On the other hand, let’s say Driver A and Driver B are in a fender-bender where neither sustains injuries. As Driver B exits his car onto the shoulder, he slips on some mud and tumbles into a ravine, breaking his leg. While Driver A might have caused the accident, proving that the accident was the proximate cause of the broken leg would be more difficult.In some states, both parties may share in the blame for a personal injury under comparative negligence rules. Missouri is known as a pure comparative negligence state. This means that if the victim is partially responsible, their settlement will be reduced by an equal percentage.
(Meaning, if the victim is found to be 25% responsible, they would only collect 75% of the total damages.)
Illinois is a modified comparative negligence state. This works the same as in Missouri unless the victim is more than 50% responsible. In that case, they would receive nothing.
Consider our first example above. If, when Driver A ran the stop sign Driver B was making an illegal turn, both might share the blame.
Or, in the case of a slip and fall, a grocery store might be to blame for not mopping up a spill. But someone who ignores a “wet floor” sign or walks around a barricade might be found partially liable for their own injuries.
Proving a personal injury case can depend on police reports, witnesses, and photo or video evidence. An experienced personal injury attorney understands which pieces of evidence will help make a case and knows how to go about gathering proof.
What Damages Can Be Collected For Personal Injuries?
Personal injury claims may be made up of economic and non-economic compensatory damages. In rare cases, punitive damages might be added too.
Economic damages are fairly easy to calculate. They include reimbursements for actual bills from doctors, hospitals, pharmacies, physical therapists, and any other medical expenses incurred, as well as lost wages. A claim might consider future costs too, such as additional treatment that might be necessary for upcoming months or even years.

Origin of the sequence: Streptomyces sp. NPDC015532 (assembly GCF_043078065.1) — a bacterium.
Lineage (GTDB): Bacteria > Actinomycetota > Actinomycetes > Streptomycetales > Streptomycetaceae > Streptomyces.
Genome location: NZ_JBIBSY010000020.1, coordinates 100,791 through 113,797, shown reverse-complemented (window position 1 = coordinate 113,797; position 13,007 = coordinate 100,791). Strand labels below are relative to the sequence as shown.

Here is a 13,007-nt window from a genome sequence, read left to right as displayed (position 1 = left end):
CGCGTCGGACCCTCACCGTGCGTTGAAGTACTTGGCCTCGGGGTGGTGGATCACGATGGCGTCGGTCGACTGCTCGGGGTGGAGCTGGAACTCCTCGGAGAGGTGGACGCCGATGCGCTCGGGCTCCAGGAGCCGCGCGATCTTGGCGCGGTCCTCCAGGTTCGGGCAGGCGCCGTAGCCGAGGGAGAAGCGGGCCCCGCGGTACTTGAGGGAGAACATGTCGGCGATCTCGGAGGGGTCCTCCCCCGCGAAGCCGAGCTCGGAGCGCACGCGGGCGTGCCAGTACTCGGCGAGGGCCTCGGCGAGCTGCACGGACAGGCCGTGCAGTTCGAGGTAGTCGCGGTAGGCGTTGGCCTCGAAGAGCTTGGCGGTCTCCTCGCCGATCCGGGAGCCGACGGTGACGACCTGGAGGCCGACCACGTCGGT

Non-economic damages are harder to estimate. A dollar amount is placed on things like pain and suffering, mental anguish, loss of enjoyment of life, or loss of companionship (in the event of a death).
Punitive damages are meant to punish a defendant when their actions are exceptionally heinous or malicious. It is very unusual for a typical personal injury case to include punitive damages.
Steps in a Personal Injury Case
If you are hurt in any type of accident that is not your fault, the first step is to contact an attorney such as Hipskind & McAninch. Even accidents that seem straightforward like a car crash, slip and fall, or dog bite, can be complicated and difficult to prove liability. An experienced attorney will discuss your case’s merit and walk you through the steps to get compensation.
Personal injury cases typically start with an insurance claim. It is important to remember that an insurance company will try to settle a claim as quickly and for as little as possible. Once a victim signs a document accepting a settlement, the case is over and there is no chance to go back for more money if there are additional medical expenses.
Attorneys are familiar with insurance company procedures and can negotiate for the best possible settlement. In fact, the majority of personal injury cases are settled out of court. If the parties can not reach an agreement, a personal injury lawyer will file a lawsuit on your behalf to fight for the fair and full settlement you deserve.